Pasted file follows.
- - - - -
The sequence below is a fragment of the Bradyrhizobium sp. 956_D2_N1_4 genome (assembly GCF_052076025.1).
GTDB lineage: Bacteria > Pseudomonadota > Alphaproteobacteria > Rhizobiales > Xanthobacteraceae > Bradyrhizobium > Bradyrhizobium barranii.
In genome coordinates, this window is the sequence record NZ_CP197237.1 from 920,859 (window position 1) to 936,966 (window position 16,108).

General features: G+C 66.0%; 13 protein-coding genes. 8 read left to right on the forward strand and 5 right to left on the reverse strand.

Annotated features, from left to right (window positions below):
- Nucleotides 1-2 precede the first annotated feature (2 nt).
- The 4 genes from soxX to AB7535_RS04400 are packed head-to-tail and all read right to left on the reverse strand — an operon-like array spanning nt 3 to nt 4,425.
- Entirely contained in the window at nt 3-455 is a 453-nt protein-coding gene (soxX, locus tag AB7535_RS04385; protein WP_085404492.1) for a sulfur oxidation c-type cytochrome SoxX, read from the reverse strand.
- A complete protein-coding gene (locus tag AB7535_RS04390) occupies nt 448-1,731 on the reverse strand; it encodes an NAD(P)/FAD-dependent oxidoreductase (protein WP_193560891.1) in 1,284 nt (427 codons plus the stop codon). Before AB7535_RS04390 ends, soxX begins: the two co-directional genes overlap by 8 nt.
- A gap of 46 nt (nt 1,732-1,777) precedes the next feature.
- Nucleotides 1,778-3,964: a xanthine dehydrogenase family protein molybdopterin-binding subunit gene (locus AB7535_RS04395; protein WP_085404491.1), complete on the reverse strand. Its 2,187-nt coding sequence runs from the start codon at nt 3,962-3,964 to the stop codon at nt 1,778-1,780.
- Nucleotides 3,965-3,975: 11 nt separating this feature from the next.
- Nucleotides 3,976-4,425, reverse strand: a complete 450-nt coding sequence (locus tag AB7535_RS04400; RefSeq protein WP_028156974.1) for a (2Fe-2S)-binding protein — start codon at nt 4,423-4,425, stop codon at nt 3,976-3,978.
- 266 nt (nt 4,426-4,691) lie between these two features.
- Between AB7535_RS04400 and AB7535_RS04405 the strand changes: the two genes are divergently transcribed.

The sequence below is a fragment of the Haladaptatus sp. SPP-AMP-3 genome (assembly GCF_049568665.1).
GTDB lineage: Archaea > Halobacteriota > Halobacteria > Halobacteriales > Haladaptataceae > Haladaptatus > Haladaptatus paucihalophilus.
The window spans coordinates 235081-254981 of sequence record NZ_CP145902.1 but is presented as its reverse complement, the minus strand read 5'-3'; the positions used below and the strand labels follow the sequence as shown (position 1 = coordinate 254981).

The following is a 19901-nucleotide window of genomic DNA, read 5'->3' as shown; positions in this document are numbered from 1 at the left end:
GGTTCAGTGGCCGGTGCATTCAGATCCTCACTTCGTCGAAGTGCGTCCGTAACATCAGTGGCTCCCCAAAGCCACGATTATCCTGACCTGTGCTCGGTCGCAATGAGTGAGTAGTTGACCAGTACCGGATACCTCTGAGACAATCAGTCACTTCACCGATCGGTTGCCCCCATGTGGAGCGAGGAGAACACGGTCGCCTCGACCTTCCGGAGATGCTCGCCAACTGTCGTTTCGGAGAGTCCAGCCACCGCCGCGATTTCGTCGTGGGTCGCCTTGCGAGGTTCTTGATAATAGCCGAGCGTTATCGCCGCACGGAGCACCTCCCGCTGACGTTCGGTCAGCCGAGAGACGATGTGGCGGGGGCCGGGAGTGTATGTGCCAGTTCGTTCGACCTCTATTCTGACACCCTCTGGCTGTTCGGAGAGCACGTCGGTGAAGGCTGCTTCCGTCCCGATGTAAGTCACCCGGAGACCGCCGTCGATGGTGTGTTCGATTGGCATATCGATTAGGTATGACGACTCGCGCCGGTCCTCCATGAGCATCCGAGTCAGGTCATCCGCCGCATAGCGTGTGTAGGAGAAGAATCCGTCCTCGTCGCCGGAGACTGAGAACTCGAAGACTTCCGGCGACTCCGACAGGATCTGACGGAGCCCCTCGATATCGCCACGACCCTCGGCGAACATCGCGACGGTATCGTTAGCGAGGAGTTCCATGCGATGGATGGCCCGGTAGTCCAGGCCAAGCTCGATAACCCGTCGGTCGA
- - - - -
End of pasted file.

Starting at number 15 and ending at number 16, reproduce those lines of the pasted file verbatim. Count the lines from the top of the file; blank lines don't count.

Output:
- Between AB7535_RS04400 and AB7535_RS04405 the strand changes: the two genes are divergently transcribed.

The sequence below is a fragment of the Haladaptatus sp. SPP-AMP-3 genome (assembly GCF_049568665.1).